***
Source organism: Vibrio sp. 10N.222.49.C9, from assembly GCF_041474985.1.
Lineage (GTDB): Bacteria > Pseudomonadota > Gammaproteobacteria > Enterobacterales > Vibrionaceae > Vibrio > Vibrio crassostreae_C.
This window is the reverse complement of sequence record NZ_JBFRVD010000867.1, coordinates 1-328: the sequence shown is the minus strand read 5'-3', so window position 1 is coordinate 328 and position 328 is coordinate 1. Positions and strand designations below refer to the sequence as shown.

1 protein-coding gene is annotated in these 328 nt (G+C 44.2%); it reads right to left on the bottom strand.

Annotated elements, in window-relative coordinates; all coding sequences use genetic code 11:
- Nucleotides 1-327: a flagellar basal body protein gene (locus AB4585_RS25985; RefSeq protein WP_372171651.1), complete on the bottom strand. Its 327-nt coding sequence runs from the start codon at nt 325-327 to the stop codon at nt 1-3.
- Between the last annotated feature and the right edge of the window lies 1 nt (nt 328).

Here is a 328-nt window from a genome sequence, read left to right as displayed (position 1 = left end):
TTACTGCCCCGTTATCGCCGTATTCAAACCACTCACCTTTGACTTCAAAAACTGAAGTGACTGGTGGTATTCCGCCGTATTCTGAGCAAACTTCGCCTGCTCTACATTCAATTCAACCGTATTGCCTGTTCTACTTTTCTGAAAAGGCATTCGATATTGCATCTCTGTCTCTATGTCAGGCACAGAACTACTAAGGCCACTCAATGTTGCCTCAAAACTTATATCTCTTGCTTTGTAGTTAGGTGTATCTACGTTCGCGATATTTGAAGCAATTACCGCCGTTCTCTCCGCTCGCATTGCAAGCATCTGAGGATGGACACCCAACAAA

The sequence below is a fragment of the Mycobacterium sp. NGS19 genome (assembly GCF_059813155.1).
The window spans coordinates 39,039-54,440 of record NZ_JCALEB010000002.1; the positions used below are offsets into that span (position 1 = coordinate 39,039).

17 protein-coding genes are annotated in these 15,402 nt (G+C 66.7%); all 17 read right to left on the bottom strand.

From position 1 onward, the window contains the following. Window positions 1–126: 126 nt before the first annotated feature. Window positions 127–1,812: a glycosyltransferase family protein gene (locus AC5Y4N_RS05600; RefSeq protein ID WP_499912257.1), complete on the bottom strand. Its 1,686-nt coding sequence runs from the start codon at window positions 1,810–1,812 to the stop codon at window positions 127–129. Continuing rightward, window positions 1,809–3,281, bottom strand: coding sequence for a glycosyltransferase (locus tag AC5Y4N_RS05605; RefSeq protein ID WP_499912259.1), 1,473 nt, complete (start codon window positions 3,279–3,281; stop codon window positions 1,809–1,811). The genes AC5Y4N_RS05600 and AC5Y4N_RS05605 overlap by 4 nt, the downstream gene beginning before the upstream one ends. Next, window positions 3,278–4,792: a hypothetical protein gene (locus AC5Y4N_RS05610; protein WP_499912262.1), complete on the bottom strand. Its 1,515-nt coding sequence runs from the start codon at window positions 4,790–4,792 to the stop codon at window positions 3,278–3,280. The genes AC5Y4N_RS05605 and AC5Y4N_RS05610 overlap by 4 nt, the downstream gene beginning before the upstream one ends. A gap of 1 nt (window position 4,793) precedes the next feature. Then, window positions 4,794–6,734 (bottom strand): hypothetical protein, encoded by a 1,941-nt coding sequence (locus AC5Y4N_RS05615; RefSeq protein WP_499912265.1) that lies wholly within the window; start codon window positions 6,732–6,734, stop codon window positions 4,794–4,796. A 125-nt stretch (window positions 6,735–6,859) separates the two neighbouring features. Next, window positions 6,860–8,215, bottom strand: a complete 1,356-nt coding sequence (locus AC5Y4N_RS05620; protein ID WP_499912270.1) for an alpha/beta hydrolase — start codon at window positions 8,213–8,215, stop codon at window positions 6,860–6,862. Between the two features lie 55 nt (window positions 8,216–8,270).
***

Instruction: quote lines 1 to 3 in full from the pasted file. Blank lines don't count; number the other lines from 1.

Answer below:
Source organism: Vibrio sp. 10N.222.49.C9, from assembly GCF_041474985.1.
Lineage (GTDB): Bacteria > Pseudomonadota > Gammaproteobacteria > Enterobacterales > Vibrionaceae > Vibrio > Vibrio crassostreae_C.
This window is the reverse complement of sequence record NZ_JBFRVD010000867.1, coordinates 1-328: the sequence shown is the minus strand read 5'-3', so window position 1 is coordinate 328 and position 328 is coordinate 1. Positions and strand designations below refer to the sequence as shown.